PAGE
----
That’s a cross I’ll have to bare.
Don’t look a gift horse in the mouth.
There is wisdom in old wisdom, and there can be deception, but the person being deceived is often yourself. Don’t be fooled by the ease of access and availability of old sayings. In a way, they are like invoking a spell, but the primary impact is on the caster (aka, the person speaking). They summarize a mental state that you are either in, or one you shift to with the incantation of the phrase.
Never judge a book by its cover.
The apple doesn’t fall far from the tree.
In a way, sayings are dismissive, they allow us to fall back on old thought patterns instead of establishing new ideas. In a way they are a crutch of how we used to think, or worse yet, how someone else taught us to think.
Life is what happens while you are preparing for it.
He has been skimming a little of the top for years.
Sayings become analogies in our minds. We know what they mean and how to apply them. But we may not understand the full impact or original meaning of the sayings. I’ve been making a lot of chicken broth soups recently. And in my last batch, I was scooping out ladles full of good wholesome broth, I noticed that all the fat was on the top. That is when I had an “aha” moment. Skimming off the top doesn’t just mean you’re stealing a bit. It means your taking from the richest part of the soup, where all the fat is. Skimming off the top means that you’re keeping the best out for yourself.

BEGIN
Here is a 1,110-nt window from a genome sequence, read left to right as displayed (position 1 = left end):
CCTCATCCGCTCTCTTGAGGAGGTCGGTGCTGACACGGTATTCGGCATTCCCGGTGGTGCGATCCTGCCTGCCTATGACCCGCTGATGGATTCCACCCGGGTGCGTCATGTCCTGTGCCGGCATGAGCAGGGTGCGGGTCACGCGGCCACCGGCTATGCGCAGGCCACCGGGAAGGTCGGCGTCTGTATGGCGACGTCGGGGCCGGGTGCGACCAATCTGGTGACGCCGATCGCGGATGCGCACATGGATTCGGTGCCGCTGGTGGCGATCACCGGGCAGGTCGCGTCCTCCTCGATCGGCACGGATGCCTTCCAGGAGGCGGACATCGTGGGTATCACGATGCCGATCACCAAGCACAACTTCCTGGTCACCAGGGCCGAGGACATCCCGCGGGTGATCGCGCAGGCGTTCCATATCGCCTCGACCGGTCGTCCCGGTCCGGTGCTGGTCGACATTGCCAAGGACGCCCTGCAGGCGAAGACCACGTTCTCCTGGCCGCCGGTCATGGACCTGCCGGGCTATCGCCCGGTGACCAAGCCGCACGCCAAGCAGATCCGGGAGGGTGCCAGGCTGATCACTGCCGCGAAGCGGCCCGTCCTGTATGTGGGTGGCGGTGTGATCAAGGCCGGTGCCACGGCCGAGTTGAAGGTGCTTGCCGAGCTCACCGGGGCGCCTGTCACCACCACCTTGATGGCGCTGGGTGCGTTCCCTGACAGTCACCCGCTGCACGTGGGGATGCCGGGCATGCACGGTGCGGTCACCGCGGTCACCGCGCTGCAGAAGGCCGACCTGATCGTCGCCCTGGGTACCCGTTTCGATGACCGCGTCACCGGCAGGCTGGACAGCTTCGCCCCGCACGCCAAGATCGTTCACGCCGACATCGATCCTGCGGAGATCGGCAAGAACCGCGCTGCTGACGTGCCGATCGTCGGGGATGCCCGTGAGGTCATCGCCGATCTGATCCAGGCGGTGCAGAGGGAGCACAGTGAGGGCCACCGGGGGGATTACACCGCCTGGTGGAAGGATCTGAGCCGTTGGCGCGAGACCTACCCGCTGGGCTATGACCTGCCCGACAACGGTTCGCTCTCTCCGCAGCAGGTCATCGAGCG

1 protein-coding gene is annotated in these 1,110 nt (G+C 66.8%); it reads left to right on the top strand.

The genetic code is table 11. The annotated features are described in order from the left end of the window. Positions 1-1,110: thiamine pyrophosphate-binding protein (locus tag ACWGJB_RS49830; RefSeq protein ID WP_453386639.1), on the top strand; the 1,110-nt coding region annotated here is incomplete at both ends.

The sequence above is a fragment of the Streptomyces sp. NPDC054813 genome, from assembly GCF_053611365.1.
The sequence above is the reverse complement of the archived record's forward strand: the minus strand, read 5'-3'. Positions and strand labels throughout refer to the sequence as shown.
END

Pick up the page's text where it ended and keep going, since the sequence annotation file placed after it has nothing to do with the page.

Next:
No good deed goes unpunished.
He is an indian giver.
What you could be doing, when reciting a catch phrase, is bringing to the surface a subconscious bias or even prejudice that you have accepted so thoroughly that you no longer think about what your saying. There are saying like ‘indian giver’ that fell into disdain because popular culture had identified it as racist and an incorrect stereotype. But if we rely upon popular culture to help us identify when we are out of balance, then we are severely out of balance, much like popular culture.
The next time your brain falls into autopilot, and you find yourself about to spit out ancient wisdom, stop, and consider:
Do I believe what I’m saying?
What does what I’m saying actually mean?
Where does this saying come from?
Context is powerful, knowing where your saying comes from can help you identify if you truly want to identify with what you’re really saying.
Awareness is powerful, and understanding what your saying before you say it can help you as a communicator.
What Namaste means to me:
Putting Aside my ego, the Devine within me acknowledges the Devine within you.
When I was a child my parents had a series of metal trivets that they had mounted on the wall above the cabinets in our kitchen. I grew up reading these and to this day I can recite them and even visualize the image that was on each. For your consideration, I share some of my base programming.
“Good, Better, Best. Never let it rest. Till your Good, is your Better. And your Better is your Best” – (can’t remember the picture)
“Yard by Yard, life is hard. Inch by Inch, it’s a cinch.” – (Picture of an inch worm crawling)
“If your wife doesn’t treat you as you deserve, be grateful.” – (Picture of a man running with a frying pan chasing him, assumedly thrown by his angry wife)
“A house is made of brick and stone, but a home is made of love alone.” – (Picture of a brick house)